Short Portrait: Adolf Bastian

Adolf Bastian
Adolf Bastian

Adolf Bastian was born in Bremen in 1826 and grew up in a wealthy family of merchants. He studied Law in Heidelberg as well as Natural Sciences and Medicine in Berlin, Jena, Würzburg and Prague.

After finishing his studies in 1850, Bastian began to work as a ship´s doctor. Within the following fifteen years he travelled not only to Australia, Peru, Mexico and China but also to India, Africa and Asia.

In 1860 Bastian began to publish books and articles on his travel experiences and field researches. Moreover, he became head chairman of the newly founded Ethnological Museum (formerly: Staatliches Museum für Völkerkunde) in Berlin in 1868.

Bastian also began lecturing at the Friedrich-Wilhelm-University in Berlin. Since 1871 he held a full professorship and was the first academic anthropologist in Germany. His theories were based on the assumption, that all peoples share universal "elementary thoughts" but develop specific cultures due to differing environmental and historical circumstances.

Furthermore, Bastian founded the anthropological journal Zeitschriff für Ethnologie. Together with Rudolf Virchow, he also initiated the Berlin Society of Anthropology, Ethnology and Early History (Berliner Gesellschaft für Anthropologie, Ethnologie und Urgeschichte, BGAEU) in 1869.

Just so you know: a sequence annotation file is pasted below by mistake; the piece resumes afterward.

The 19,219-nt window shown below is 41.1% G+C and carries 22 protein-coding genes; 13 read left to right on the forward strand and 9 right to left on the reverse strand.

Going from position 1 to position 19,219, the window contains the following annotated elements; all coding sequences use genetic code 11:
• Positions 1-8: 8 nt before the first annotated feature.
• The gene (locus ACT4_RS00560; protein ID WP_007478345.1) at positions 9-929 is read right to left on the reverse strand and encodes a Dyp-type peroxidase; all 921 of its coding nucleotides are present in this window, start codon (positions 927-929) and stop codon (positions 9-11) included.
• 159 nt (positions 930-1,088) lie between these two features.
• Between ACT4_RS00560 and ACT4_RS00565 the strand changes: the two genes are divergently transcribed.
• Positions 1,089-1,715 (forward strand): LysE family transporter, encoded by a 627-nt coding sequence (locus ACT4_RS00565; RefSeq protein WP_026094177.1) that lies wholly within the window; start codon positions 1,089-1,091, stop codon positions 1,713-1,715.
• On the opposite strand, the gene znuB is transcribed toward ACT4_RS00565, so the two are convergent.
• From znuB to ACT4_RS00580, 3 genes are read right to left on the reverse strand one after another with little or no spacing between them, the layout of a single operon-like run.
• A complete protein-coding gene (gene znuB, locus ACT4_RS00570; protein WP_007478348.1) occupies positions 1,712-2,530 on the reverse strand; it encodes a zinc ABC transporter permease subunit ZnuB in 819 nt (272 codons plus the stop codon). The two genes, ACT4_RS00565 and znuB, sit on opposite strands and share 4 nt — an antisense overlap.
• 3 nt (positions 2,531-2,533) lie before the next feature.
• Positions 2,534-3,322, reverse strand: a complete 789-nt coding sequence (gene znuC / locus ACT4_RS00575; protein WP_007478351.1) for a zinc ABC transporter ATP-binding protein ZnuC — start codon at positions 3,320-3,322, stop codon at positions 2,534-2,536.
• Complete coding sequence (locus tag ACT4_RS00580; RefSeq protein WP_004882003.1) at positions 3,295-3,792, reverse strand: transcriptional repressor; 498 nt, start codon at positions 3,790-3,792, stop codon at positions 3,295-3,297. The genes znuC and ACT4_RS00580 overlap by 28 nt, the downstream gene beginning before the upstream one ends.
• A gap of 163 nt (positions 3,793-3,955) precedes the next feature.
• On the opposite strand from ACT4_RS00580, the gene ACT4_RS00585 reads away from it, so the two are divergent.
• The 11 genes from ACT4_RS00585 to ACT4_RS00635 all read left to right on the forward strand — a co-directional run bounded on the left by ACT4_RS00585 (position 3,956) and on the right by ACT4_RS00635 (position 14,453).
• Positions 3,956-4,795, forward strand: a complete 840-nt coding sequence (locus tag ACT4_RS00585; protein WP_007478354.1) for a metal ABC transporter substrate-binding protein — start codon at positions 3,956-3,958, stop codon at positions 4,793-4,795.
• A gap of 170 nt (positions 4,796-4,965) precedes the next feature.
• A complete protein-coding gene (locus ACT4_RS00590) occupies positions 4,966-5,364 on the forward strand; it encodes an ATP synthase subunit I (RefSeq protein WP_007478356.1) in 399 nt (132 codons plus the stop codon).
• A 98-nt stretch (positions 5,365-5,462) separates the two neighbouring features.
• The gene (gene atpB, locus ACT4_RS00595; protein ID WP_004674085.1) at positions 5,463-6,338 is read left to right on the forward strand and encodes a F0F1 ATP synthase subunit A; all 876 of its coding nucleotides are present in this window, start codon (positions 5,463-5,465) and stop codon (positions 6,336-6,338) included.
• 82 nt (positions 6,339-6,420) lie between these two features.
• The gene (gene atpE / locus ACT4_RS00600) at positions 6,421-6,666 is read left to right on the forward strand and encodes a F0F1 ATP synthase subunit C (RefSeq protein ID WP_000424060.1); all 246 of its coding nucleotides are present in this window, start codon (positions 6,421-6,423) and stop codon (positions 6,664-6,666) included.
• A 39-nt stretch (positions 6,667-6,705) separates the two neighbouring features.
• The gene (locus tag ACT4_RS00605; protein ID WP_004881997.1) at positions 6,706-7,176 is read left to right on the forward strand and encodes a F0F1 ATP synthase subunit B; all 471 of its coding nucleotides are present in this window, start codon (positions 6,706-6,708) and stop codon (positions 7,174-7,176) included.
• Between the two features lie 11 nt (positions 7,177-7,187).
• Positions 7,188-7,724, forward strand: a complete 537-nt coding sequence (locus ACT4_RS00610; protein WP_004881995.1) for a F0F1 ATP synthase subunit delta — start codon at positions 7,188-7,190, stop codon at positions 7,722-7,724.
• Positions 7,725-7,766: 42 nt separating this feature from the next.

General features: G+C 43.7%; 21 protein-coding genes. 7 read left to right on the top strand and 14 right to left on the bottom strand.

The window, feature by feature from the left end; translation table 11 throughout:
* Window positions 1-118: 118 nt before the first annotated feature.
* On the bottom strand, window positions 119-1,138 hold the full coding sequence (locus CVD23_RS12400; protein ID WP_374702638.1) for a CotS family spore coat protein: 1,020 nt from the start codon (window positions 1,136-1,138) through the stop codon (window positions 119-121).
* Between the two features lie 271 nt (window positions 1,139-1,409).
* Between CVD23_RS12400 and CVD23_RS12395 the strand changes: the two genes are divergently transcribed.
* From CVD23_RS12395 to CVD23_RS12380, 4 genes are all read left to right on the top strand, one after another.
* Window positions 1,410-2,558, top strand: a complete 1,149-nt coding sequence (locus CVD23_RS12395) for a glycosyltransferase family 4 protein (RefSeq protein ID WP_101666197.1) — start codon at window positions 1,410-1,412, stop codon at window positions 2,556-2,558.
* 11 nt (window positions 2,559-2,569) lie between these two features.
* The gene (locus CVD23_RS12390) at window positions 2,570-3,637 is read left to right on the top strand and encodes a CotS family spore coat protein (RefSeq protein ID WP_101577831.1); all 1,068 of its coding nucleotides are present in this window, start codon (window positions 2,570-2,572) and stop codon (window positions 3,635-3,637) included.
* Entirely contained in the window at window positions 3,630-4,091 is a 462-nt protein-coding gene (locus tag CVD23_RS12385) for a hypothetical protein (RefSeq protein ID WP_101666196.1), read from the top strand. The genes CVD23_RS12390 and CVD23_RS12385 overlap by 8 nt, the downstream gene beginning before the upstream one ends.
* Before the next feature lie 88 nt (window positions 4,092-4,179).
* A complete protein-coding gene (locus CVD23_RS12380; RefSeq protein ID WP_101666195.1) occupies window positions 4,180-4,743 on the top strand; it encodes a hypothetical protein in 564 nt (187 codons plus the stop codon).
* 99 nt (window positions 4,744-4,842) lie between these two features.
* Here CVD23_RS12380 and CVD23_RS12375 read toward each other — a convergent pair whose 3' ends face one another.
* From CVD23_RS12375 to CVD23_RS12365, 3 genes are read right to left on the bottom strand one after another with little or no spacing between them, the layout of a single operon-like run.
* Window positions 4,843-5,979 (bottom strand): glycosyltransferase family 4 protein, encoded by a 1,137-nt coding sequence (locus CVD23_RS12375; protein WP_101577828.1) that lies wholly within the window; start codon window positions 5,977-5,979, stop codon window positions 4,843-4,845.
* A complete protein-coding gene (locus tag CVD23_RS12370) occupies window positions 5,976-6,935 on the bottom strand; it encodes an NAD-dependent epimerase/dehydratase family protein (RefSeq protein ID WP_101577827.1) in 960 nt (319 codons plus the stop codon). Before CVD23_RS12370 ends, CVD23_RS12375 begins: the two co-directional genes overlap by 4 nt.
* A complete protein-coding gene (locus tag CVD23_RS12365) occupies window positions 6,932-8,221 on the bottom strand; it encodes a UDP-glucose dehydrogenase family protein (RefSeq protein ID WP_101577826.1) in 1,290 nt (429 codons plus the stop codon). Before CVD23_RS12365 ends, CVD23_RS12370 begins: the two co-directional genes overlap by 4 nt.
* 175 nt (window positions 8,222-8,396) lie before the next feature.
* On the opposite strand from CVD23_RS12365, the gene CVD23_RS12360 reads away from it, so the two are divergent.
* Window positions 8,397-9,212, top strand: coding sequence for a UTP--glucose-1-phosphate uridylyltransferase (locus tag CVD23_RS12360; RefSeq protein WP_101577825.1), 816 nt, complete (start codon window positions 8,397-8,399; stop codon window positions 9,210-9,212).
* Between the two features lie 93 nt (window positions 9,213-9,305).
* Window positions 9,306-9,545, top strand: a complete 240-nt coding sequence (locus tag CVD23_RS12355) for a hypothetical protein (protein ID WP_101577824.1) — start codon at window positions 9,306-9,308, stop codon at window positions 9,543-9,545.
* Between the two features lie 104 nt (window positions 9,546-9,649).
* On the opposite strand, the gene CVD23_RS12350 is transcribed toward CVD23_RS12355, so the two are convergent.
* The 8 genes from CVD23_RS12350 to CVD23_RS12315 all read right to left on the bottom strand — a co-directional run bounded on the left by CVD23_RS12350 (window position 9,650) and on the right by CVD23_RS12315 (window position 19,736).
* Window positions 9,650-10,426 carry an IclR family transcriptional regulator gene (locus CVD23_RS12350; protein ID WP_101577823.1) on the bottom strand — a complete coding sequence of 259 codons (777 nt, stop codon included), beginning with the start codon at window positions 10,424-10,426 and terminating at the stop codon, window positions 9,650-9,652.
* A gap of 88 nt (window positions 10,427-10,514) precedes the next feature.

Throughout the following twenty-five years Bastian did further journeys around the world in order to collect ethnological material for the museum in Berlin. During his life he not only spent many years traveling but published about 80 books and 300 articles.

Adolf Bastian died in Berlin in 1905.

(This text by Vincenz Kokot is based on Alsayad/Seiler (eds.) 2005: Ethnologen-Lexikon. Berlin: WeißenseeVerlag, by courtesy of WeißenseeVerlag and Sibylle Alsayad; photo source: